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Medicaid Pharmacy Benefit Use and Reimbursement


 Under a research contract from CMS's Office of Research, Development and Information (ORDI), Mathematica Policy Research, Inc. (MPR) is producing a series of research products related to pharmacy benefit use and reimbursement in Medicaid.  MPR is using the Medicaid Analytic eXtract (MAX) data files for calendar year 1999 and later years for these research products. 

One set of products is the Statistical Compendium:  Medicaid Pharmacy Benefit Use and Reimbursement (hereafter "the Compendium") for calendar years 1999 and 2001-2004.  The Compendium for each year provides detailed state-by-state and national data on the use of and reimbursement for prescription drugs in Medicaid.  (A Compendium was not produced for calendar year 2000.)

Using the detailed data from the Compendium, MPR has also prepared Chartbooks for 1999 and 2001-2004.  The Chartbooks present selected highlights from the Compendium and include comparisons across states.  The 2001-2004 Chartbooks also include comparisons to earlier years.


Statistical Compendiums

The Statistical Compendiums show use and reimbursement by beneficiary demographic characteristics (age, sex, and race), basis of eligibility (children, adults, disabled, and aged), and Medicare and Medicaid dual eligible status. The compendiums are arranged as sets of national-level or state-specific tables covering use and reimbursement for all beneficiaries (available for 1999 and 2001-2004); for only "nondual" Medicaid beneficiaries who are not also eligible for Medicare (available for 2001-2004); and for "dual eligible" Medicaid beneficiaries who are eligible for both Medicare and Medicaid (available for 1999 and 2001-2004). There is also a set of national comparison tables available for each of those years.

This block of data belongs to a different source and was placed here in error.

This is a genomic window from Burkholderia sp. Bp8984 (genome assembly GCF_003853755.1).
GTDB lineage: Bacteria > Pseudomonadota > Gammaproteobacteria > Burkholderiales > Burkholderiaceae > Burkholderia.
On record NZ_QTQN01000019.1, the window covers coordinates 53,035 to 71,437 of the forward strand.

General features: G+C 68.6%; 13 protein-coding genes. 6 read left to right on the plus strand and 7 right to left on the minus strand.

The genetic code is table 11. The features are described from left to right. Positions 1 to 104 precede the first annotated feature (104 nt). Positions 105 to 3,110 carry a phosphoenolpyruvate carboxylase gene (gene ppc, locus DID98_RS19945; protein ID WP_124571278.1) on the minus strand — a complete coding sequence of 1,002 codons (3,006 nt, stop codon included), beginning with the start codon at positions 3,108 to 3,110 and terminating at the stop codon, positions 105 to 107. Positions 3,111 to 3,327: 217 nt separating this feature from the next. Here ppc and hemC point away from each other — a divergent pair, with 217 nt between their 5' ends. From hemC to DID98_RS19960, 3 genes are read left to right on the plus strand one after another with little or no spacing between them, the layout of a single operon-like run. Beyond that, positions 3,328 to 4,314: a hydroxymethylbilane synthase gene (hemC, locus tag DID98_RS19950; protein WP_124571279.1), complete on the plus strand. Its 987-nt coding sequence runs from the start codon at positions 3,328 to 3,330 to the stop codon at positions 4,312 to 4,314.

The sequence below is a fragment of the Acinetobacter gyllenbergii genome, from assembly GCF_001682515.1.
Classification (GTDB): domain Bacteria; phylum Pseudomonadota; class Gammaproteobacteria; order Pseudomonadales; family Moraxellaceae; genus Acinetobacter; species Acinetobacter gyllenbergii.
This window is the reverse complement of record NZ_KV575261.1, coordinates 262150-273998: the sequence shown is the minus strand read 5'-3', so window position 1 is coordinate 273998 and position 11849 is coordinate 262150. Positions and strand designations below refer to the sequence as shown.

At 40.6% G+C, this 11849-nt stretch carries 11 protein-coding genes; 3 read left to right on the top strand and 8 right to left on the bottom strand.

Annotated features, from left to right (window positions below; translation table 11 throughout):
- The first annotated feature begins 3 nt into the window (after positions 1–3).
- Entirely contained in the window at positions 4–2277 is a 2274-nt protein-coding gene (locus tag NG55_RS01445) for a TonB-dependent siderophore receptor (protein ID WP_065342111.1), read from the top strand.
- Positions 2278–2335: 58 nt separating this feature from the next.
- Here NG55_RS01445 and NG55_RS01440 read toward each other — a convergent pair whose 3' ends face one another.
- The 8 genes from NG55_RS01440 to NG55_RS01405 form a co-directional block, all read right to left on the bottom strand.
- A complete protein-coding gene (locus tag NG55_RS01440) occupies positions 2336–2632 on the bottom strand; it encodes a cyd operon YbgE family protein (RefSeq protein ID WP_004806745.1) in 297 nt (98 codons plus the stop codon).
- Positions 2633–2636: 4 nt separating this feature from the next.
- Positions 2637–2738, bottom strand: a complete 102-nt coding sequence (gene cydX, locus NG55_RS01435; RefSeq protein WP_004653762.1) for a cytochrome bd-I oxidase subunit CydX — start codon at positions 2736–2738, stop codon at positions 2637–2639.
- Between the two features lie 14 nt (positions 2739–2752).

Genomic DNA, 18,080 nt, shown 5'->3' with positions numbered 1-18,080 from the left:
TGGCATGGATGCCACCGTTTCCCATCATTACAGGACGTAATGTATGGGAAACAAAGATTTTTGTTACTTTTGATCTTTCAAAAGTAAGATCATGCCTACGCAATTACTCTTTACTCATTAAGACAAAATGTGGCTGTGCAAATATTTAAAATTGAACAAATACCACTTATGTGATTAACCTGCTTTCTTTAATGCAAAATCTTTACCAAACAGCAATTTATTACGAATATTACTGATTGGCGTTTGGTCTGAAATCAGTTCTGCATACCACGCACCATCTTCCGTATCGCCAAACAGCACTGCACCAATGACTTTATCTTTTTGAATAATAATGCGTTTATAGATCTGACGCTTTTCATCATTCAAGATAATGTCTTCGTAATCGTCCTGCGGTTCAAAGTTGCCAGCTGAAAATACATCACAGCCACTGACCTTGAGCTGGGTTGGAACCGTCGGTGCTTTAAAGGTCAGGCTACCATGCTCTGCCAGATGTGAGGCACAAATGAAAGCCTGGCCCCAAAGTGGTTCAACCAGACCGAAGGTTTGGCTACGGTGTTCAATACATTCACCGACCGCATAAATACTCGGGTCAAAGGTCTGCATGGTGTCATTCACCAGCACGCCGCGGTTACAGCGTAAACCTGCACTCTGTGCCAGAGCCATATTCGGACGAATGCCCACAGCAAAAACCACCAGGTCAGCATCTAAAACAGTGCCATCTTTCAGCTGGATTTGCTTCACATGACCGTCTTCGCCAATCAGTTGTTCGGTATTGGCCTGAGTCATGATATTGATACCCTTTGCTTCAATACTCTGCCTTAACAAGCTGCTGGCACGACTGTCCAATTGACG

The reason for creating separate sets of tables for dual eligibles and non-duals is that Medicare assumed responsibility for almost all prescription drug coverage for dual eligibles on January 1, 2006 under the new Part D Medicare program.  As a result, states are now interested primarily in prescription drug use and reimbursement for Medicaid beneficiaries who are not dual eligibles, while use and reimbursement for dual eligibles is now of interest primarily to those concerned with Medicare Part D.  By providing a full set of tables for each of these two main subgroups of Medicaid beneficiaries for 2001-2004, the Compendium facilitates separate analysis of the results by states and those interested in Part D.  As discussed further below, there are also tables that highlight use and reimbursement for some drugs that are excluded by statute from Part D coverage, and that most states remain responsible for to varying degrees. 



  • The data tables provide statistics for all Medicaid beneficiaries who had fee-for-service (FFS) pharmacy benefit coverage for at least one month during the calendar year, whether or not they filled a prescription in that month.
  • There are national tables and state-level tables for 50 states and the District of Columbia.
  • The Medicaid prescription drug reimbursement amounts, as reported by states in MSIS, are gross amounts prior to the receipt of rebates from prescription drug manufacturers.


  • Beneficiaries who were in capitated managed care arrangements for the entire year are excluded.
  • For beneficiaries who were in capitated managed care for part of the year and FFS for part of the year, only their FFS months are included.

The download "Exhibit 1" shows counts of the included and excluded groups for 2001.  Exhibits 4, 7, and 10 show the same information for 2002 to 2004.   In the detailed state and national tables, the beneficiaries who are included are generally referred to as the "study population."


Use and Reimbursement "Per Benefit Month" 

Most of the tables in the Compendium show service use and reimbursement for Medicaid prescription drugs "per benefit month."  This is the average amount of use and reimbursement per month for all months during the year in which beneficiaries had FFS pharmacy benefit coverage, whether or not they received a prescription in those months.  This is essentially the same approach that actuaries use to calculate "per member per month" estimates in capitated managed care settings.